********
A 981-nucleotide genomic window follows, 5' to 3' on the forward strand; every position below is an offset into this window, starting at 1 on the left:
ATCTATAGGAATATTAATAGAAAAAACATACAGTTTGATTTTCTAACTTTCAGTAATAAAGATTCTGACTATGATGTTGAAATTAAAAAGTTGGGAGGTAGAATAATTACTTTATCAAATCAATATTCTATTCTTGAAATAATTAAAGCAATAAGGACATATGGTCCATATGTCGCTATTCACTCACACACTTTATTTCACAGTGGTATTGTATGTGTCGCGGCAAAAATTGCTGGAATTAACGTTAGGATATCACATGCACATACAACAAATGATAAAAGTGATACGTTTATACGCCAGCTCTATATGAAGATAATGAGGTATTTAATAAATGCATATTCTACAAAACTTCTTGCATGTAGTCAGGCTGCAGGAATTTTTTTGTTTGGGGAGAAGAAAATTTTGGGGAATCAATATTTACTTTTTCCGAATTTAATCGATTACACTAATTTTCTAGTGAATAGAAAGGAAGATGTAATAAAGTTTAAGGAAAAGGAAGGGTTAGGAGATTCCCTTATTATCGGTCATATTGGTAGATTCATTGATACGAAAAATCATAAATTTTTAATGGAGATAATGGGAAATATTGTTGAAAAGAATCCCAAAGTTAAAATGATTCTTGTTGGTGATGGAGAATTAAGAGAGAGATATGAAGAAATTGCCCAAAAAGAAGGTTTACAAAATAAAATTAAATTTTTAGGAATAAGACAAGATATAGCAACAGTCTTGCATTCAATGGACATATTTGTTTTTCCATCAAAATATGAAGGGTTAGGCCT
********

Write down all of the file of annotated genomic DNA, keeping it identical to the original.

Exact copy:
A 981-nucleotide genomic window follows, 5' to 3' on the forward strand; every position below is an offset into this window, starting at 1 on the left:
ATCTATAGGAATATTAATAGAAAAAACATACAGTTTGATTTTCTAACTTTCAGTAATAAAGATTCTGACTATGATGTTGAAATTAAAAAGTTGGGAGGTAGAATAATTACTTTATCAAATCAATATTCTATTCTTGAAATAATTAAAGCAATAAGGACATATGGTCCATATGTCGCTATTCACTCACACACTTTATTTCACAGTGGTATTGTATGTGTCGCGGCAAAAATTGCTGGAATTAACGTTAGGATATCACATGCACATACAACAAATGATAAAAGTGATACGTTTATACGCCAGCTCTATATGAAGATAATGAGGTATTTAATAAATGCATATTCTACAAAACTTCTTGCATGTAGTCAGGCTGCAGGAATTTTTTTGTTTGGGGAGAAGAAAATTTTGGGGAATCAATATTTACTTTTTCCGAATTTAATCGATTACACTAATTTTCTAGTGAATAGAAAGGAAGATGTAATAAAGTTTAAGGAAAAGGAAGGGTTAGGAGATTCCCTTATTATCGGTCATATTGGTAGATTCATTGATACGAAAAATCATAAATTTTTAATGGAGATAATGGGAAATATTGTTGAAAAGAATCCCAAAGTTAAAATGATTCTTGTTGGTGATGGAGAATTAAGAGAGAGATATGAAGAAATTGCCCAAAAAGAAGGTTTACAAAATAAAATTAAATTTTTAGGAATAAGACAAGATATAGCAACAGTCTTGCATTCAATGGACATATTTGTTTTTCCATCAAAATATGAAGGGTTAGGCCT